A Health Informatics Specialist is not on the front lines of healthcare. Generally, you won't find them roaming the halls of hospitals or interacting with patients. But, as computers and technology become increasingly ubiquitous, they play a critical role in the medical care we all receive. Health Informatics Specialists develop the information systems that all sectors of the medical establishment count on to guide their efforts to provide effective, top-quality care as efficiently as possible.

What is Health Informatics?

Health informatics is one of several new science fields that sit at the intersection of science and medicine. It involves the methodical application of information, technology and computer science to healthcare with the ultimate goal of improving patient care by increasing the effectiveness of treatment and the efficiency of its delivery. Health Informatics Specialists work with other healthcare professionals to design, develop and assess ways to collect, share, standardize and integrate health data and the information systems used to manage it, according to the Center for Disease Control and Prevention, which lists health informatics specialist as one of the agency's most common jobs.

How is Health Informatics Different from Health Information?

While the fields are very similar, there are some key differences between health information and health informatics. Basically, the health information field focuses on maintaining records and managing day-to-day activities. People can enter the health information technology field with an associates degree, often working in jobs that require the input and retrieval of records for care and billing purposes. Positions in health care information management typically require a bachelor's degree and add supervisory or management responsibilities the mix. While Health Informatics Specialists may have some of these same tasks in their job descriptions, they also look beyond the collection and maintenance of data. Their jobs may require them to analyze the data to uncover more effective ways to deliver care or to examine the system itself to pinpoint better ways to get the information doctors and nurses rely on to them more efficiently.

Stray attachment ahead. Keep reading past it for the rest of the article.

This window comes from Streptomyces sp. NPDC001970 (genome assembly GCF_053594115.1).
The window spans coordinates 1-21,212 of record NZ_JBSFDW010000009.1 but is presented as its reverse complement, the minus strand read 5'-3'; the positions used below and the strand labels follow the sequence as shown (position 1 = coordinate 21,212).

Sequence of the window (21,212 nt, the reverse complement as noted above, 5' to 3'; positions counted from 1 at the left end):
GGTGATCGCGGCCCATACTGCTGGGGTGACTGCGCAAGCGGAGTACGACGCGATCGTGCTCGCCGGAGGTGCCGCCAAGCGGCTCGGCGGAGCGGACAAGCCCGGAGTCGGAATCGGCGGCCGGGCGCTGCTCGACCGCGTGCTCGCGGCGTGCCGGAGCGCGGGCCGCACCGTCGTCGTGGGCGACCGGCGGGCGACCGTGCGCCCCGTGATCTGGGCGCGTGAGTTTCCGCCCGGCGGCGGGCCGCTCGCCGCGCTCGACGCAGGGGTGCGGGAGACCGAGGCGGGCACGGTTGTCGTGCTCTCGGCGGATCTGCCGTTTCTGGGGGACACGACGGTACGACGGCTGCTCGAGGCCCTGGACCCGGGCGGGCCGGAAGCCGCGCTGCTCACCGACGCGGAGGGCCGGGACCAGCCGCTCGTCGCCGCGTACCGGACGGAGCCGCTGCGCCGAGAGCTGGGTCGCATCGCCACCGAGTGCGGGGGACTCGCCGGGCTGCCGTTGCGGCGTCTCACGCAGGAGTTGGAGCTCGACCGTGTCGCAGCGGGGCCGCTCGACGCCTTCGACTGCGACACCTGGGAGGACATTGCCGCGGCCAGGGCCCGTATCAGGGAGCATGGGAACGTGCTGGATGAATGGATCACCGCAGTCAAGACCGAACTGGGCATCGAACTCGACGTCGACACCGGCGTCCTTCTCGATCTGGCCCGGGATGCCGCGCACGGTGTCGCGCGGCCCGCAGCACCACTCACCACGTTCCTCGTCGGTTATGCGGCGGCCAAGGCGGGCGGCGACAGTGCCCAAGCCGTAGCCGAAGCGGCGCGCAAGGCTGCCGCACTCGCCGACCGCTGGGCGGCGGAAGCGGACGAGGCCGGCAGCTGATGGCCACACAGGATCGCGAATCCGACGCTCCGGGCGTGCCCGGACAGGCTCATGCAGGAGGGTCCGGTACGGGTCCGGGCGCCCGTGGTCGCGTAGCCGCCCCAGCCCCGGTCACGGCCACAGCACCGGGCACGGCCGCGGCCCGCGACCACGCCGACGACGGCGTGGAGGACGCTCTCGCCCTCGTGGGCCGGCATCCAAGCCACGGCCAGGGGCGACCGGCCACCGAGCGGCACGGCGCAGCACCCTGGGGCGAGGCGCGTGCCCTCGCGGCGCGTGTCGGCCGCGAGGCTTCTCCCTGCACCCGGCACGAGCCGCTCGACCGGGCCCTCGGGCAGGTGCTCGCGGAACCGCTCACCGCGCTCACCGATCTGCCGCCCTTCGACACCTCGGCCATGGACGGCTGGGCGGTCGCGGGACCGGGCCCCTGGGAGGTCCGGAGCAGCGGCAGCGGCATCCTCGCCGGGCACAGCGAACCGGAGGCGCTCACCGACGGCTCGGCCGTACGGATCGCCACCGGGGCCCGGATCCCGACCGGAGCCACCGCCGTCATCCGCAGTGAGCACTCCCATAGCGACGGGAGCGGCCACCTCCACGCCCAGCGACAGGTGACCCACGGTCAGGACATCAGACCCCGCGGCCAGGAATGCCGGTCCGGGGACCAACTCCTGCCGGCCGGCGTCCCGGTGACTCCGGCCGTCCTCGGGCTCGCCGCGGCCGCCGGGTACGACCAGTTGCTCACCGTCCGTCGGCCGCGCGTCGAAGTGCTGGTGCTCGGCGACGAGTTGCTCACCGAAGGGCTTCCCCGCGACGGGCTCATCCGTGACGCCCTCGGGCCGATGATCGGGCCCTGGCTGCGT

What Education is Required to Become a Health Informatics Specialist?

Health informatics professionals have either a bachelor's degree or a master's degree. Many colleges and universities have developed specialized programs to meet the growing demand. The coursework for these degree programs will include a blend of information technology and healthcare topics, as well as discussions about ethical and legal issues that pertain to this field. To find a reputable program, interested students can visit the Commission on Accreditation for Health Informatics and Health Information Management Education website. The American Medical Informatics Association, a professional group for people in the informatics field, also provides a list of educational programs on its website.

Where Do Health Informatics Specialists Work?

Many Health Informatics Specialists work for hospitals, providing technical support to the staff, monitoring the security of the hospital's computer network and databases, providing analysis, and helping to develop policies and procedures. Others work in analytical positions for government agencies. Possible employers also include private companies who develop software and other equipment for medical use and insurance companies. The field is evolving and people who wish to advance will find opportunities for supervisory and management positions.

Related Resource: Health Information Manager

With the nation's aging population, the demand for medical care is projected to grow steadily. Federal laws mandating that the medical community begin to shift towards electronic health records means the need for technologically proficient professionals is also increasing. For people interested in healthcare and technology, the job of a Health Informatics Specialist is worth investigating.